Mitt Romney’s recent focus on foreign policy turned out to be more slogan than substance.

Let’s face it. The former Massachusetts governor’s national security credentials are minimal. He has never claimed international expertise based on his 30-month, Mormon mission in France in the late 1960s, running the 2002 Winter Olympics or a 35-year friendship with Israeli Prime Minister Benjamin Netanyahu.

Romney, however, did offer two hints about his thinking, which may be his own and not those of the conservative national security team assembled around him.

Take, for example, his answer Sunday on CBS’s “60 Minutes” when interviewer Scott Pelley asked him how he would decide to send U.S. forces into combat.

“It would be a very high hurdle,” Romney noted. Then, almost like a graduate student rattling off rules he had just memorized, he said, “No. 1, a very substantial American interest at stake. No. 2, a clear definition of our mission. No. 3, a clear definition of how we’ll know when our mission is complete. No. 4, providing the resources to make sure that we can carry out that mission effectively, overwhelming resources. And finally, a clear understanding of what will be left after we leave. All of those would have to be in place before I were to decide to deploy American military might in any foreign place.”

Think about past U.S. military interventions — the big ones such as Korea and Vietnam and the relatively smaller ones, the 1991 Gulf War and then Afghanistan in 2001, Iraq in 2003 and perhaps Libya last year. Now apply Romney’s five-point formula. Korea was a quick response to an attack; Vietnam a slow, steady buildup after first steps failed.

The more recent ones work out in part, though once military action begins no one can say for sure “how we’ll know when our mission is complete” and “what will be left after we leave.”

Perhaps only the Gulf War hits them all because it was limited by then-President George H.W. Bush to driving Saddam Hussein’s Iraqi forces out of Kuwait.

Now apply those five points to Syria, where Romney has been critical of President Obama’s hesitancy to supply arms to the Assad opposition. That’s a form of military action because you don’t drop U.S. arms in a country and not train troops on their use or manage how they are distributed. Then there is Iran, where Romney claims Obama has failed to prepare more vigorously for military action. Here Romney ignores what is clearly apparent to the Iranians: that the U.S. has moved more ships, aircraft, troops and equipment into the area and has been holding war games. Romney wants tougher rhetoric.

His other new proposal came Tuesday at the Clinton Global Initiative. He introduced his “Prosperity Pacts” as a novel approach to foreign aid.

It would be.

Though the U.S. Agency for International Development has programs providing private-sector grants and loans, Romney wants that aid, as well as aid for democracy, rule of law and other institutional projects, to be tied to a recipient country removing “barriers to investment and trade and entrepreneurship and entrepreneurism.”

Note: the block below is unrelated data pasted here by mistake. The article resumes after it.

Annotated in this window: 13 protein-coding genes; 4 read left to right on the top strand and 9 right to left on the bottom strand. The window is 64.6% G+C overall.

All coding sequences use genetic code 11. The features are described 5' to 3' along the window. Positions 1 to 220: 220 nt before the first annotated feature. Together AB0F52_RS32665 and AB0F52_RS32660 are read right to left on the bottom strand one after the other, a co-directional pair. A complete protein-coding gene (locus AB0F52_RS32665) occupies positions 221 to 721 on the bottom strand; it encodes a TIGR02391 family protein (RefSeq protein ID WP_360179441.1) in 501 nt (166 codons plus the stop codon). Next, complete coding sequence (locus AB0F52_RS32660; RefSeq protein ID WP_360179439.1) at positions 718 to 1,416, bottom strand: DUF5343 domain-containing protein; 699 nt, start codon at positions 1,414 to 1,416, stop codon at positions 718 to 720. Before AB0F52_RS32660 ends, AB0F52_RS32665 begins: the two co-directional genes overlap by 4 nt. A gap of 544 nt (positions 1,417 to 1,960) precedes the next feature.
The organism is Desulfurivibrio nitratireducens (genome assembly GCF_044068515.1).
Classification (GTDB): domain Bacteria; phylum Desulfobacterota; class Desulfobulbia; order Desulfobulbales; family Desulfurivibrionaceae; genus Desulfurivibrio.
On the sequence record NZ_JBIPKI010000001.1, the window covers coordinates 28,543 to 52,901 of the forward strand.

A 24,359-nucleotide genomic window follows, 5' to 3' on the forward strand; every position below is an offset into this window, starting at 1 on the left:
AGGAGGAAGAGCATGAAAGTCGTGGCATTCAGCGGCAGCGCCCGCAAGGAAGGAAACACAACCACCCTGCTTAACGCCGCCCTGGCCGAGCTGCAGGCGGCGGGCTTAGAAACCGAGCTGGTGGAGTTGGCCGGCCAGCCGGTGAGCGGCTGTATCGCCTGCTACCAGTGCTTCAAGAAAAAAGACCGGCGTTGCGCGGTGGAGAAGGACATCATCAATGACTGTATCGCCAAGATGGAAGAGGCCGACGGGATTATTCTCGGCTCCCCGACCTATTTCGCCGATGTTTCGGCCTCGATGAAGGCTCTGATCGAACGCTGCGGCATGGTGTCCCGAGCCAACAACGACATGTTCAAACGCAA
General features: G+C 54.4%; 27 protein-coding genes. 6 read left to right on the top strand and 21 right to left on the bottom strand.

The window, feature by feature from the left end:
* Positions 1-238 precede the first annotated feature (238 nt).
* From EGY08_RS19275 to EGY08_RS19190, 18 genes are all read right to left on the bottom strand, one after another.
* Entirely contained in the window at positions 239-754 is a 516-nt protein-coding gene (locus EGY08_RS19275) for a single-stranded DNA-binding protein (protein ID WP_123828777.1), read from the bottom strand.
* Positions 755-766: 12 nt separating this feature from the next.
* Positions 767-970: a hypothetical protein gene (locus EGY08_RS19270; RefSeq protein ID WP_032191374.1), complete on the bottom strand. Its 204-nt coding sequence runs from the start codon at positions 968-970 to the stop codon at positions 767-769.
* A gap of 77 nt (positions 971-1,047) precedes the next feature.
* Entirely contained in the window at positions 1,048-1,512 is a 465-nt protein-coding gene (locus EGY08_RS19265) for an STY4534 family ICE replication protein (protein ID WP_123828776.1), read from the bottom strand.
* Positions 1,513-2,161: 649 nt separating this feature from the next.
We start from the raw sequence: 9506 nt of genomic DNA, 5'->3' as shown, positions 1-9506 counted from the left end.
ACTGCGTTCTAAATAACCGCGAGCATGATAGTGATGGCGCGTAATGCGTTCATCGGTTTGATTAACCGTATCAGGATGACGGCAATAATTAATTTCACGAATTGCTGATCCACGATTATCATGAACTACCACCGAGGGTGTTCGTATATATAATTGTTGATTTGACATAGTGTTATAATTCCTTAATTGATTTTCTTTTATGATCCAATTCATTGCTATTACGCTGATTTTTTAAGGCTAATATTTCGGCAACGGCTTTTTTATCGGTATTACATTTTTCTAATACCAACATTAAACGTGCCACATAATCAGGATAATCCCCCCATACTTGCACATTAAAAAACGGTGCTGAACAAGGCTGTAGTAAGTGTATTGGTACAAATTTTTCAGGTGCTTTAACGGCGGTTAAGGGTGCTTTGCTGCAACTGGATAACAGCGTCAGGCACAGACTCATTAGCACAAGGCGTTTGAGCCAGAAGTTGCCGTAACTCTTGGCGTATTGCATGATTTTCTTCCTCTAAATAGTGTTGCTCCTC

He frankly said his aim is “to couple [U.S. foreign] aid with trade and private investment and partnerships to empower individuals, encourage innovators and reward entrepreneurs.” No more use of soft power for political influence or to aid democracy unless it’s also promoting capitalism.

The basic Romney foreign affairs message remains hidden in headline-like attacks on Obama policies — or the lack of them — with no indication of what his administration would do instead. A good example is what he said about the world scene at the Global Initiative:

“A lot of Americans, including myself . . . are troubled by developments in the Middle East. Syria has witnessed the killing of tens of thousands of people. The president of Egypt is a member of the Muslim Brotherhood. Our ambassador to Libya was assassinated in a terrorist attack. Iran is moving toward nuclear weapons capability. We somehow feel that we’re at the mercy of events, rather than shaping events.”

That’s it. He doesn’t spell out what he’d do in Syria to shape events or why Egypt’s election of Mohamed Morsi could or should have been changed by U.S. actions. What would Romney have done to protect Ambassador Chris Stevens or what would he do differently from Obama today vis-a-vis Iran? Would he draw a red line as his friend Netanyahu wants? But where? And what does he promise to do if it is crossed?

Perhaps to support his foreign policy credibility, Romney has regularly been referring in speeches to Lech Walesa, ever since the 69-year-old former Polish president and Cold War hero in effect endorsed him when they met in July in Gdansk. Walesa told him “America is the only superpower on the planet,” Romney told a campaign rally Tuesday in Vandalia, Ohio. “We need American leadership. And then he described a place in the world, the Middle East, for instance. And then he’d say, where is American leadership? We need American leadership.”

Romney then used his own words. “This doesn’t mean that we send our guns there. This means that we stand up with our economic power, our soft power, our diplomatic power, our principles.”

That is rhetoric, not a policy.

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